Book Review: Siblings: Brothers and Sisters in American History by C. Dallett Hemphill

From collective fun to mutual fondness, from emotional and financial support to bitter rivalry, and from abuse to acts of devotion this book is a cohesive narrative on intricacies of siblinghood in a country whose share of the eighteenth and nineteenth centuries was one of commotion, change, migration, social unrest, and attempts at self-definition and national coming-of-age. Continue reading

Book Review: The Politics of the Body: Gender in a Neoliberal and Neoconservative Age by Alison Phipps

Two anecdotes in the opening pages of Alison Phipps’s The Politics of the Body: Gender in a Neoliberal and Neoconservative Age set the scene for what is a thorough, if at times frustrating, investigation into the ‘difficulties of positioning for contemporary feminist theory and activism’ (2). Continue reading

Research Across Borders – As fragile as a metaphor: Constructing Edna St. Vincent Millay from the Library of Congress records

These newspaper and magazine articles provide a striking insight into the version of Millay constructed by the press. She is consistently referred to as a ‘little poetess’ and reviews of her live performances pay as much attention on her gowns, hairstyles and gestures as they do the words of her poems. Continue reading

Book Review: States of Trial: Manhood in Philip Roth’s Post-War America by Ann Basu

Given that Philip Roth has spent most of his career defending his writing, it’s appropriate that his ‘retirement’ would only be a spur to further debate amongst his readers. After a quiet announcement in the French cultural magazine Les InRocks (so quiet that the Anglophone world didn’t pick up on it until a full month later), Roth called time on a long and storied career. Since then, several critics have already published research that attempts to grapple with the complex issue of Roth’s literary legacy. One of the best of these works is Ann Basu’s recent monograph States of Trial. Continue reading

Book Review: Stuff Theory, Everyday Objects, Radical Materialism by Maurizia Boscagli

In Stuff Theory, Maurizia Boscagli approaches the object at a particular moment in the life-cycle of consumer capitalism. When things are no longer desirable – when the shine has worn off, or clothes become overworn, and knick-knacks are shoved to the back of the shelf – but are not yet broken-down enough to be comfortably categorised as trash, they become, for Boscagli, ‘stuff’. Continue reading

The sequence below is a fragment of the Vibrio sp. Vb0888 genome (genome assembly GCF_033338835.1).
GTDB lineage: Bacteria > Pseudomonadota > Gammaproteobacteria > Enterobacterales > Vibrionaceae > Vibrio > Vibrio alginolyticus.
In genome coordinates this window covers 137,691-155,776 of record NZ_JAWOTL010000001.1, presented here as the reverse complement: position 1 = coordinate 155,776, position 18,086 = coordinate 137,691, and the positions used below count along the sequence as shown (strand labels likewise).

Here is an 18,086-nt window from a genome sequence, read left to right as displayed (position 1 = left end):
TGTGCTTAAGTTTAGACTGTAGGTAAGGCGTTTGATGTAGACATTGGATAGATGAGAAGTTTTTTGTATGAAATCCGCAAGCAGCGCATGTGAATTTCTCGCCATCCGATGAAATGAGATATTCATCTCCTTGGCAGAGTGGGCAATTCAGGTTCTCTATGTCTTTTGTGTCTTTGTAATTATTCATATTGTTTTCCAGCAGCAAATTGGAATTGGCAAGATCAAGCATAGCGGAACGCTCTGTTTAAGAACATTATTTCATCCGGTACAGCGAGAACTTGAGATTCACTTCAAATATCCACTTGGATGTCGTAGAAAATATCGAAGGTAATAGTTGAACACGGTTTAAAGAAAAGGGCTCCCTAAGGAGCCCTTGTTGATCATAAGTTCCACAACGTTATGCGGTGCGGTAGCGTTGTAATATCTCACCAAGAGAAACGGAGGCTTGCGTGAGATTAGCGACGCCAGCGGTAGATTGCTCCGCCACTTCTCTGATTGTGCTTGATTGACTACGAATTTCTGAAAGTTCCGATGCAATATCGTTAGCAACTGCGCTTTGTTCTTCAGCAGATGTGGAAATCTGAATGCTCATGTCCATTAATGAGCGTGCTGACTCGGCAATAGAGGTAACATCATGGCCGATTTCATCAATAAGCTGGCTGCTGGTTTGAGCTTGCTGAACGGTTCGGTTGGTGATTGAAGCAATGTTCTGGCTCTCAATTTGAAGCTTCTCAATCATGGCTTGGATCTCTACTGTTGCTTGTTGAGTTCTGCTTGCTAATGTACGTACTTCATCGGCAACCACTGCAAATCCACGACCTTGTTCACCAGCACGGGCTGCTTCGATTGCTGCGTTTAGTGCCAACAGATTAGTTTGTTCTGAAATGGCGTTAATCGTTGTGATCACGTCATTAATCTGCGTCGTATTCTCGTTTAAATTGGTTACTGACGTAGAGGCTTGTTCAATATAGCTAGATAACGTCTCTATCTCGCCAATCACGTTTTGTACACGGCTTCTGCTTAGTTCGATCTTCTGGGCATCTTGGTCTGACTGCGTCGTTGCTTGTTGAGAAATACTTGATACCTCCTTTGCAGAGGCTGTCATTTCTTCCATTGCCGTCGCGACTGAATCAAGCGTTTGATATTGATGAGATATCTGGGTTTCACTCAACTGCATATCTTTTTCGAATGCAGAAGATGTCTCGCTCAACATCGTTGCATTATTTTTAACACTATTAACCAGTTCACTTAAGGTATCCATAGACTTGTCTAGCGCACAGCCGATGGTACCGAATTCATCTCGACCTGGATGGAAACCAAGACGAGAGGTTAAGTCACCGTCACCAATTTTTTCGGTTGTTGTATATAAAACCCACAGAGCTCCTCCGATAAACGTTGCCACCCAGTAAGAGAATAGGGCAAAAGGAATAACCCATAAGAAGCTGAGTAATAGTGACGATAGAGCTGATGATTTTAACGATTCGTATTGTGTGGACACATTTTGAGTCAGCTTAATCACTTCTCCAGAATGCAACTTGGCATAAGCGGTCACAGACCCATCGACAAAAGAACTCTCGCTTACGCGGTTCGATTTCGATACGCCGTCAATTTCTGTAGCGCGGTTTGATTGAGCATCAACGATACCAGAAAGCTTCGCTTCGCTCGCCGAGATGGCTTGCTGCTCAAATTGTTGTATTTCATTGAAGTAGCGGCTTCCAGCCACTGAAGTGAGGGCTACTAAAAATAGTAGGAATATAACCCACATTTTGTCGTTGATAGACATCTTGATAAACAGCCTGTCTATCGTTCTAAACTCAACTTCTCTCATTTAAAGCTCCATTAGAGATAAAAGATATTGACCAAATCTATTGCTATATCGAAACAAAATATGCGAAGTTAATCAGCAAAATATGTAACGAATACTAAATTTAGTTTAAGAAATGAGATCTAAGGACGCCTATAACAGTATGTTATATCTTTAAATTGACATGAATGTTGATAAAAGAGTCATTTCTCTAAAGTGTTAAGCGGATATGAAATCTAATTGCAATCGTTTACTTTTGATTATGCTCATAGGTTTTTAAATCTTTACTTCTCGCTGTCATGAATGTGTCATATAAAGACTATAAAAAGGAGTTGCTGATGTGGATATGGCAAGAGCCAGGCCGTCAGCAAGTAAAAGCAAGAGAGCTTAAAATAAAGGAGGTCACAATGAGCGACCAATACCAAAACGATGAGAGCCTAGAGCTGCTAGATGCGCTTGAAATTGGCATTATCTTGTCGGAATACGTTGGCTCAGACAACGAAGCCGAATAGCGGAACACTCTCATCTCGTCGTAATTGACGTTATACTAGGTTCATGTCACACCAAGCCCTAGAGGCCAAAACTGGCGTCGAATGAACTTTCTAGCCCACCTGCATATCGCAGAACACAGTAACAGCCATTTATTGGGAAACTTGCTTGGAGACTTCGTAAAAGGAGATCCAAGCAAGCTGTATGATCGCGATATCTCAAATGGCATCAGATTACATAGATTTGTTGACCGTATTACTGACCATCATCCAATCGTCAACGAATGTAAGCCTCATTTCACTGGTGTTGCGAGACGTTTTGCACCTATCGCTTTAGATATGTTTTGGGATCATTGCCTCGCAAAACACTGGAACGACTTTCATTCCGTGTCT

Trauma, Code and 9/11: Reading Vulnerability in a Digitized Present

Trauma shatters what we know and hold to be true, and these 9/11 texts find unexpected ways out of this. They are fictions of terror that embrace the reality of trauma within a digitized world. Beyond mourning, the experience of terror becomes the starting point for re-defining the place of the individual in the convoluted realities of our present day. These texts are a sensorium for a more humane present in the face of global terrorism. Continue reading

Sea Birds, Castaways, and Phantom Islands off Newfoundland

On the twentieth of April 1534, Jacques Cartier sailed from St. Malo, France, with two ships and sixty-one men aboard each. On the tenth of May they came to Newfoundland at Cape Bonavista. On the twenty-first of May they sailed Northeast until they came upon an island encompassed by a jumble of broken ice which Cartier named l’Isle des Ouaisseaulx (Isle of Birds), as it’s surface was covered with nesting sea birds and the cries of thousands more filled the air overhead. Continue reading

Book Review: New Literary Portraits of the American West: Contemporary Nevada Fiction by David Rio

Ranging from Basque immigrants to nuclear waste, the book engages with established depictions of the area through referencing non-Nevadans Hunter S Thompson and Joan Didion as well as less known Nevadan writers such as Frank Bergon and Robert Laxalt. Whilst positing new and dynamic readings, Rio remains sensitive to his reader’s expectations, throwing Las Vegas and Reno’s seedy underbelly in for good measure, producing the first book length study of its kind. Continue reading

Book Review: The Maximalist Novel: From Thomas Pynchon’s Gravity’s Rainbow to Roberto Bolaño’s 2666 by Stefano Ercolino

In this assertive monograph Ercolino seeks to introduce and codify the formal characteristics of what he terms the ‘maximalist novel’: ‘an aesthetically hybrid genre of the contemporary novel’ that emerged in the United States with William Gaddis’s The Recognitions (1955) (xi). Continue reading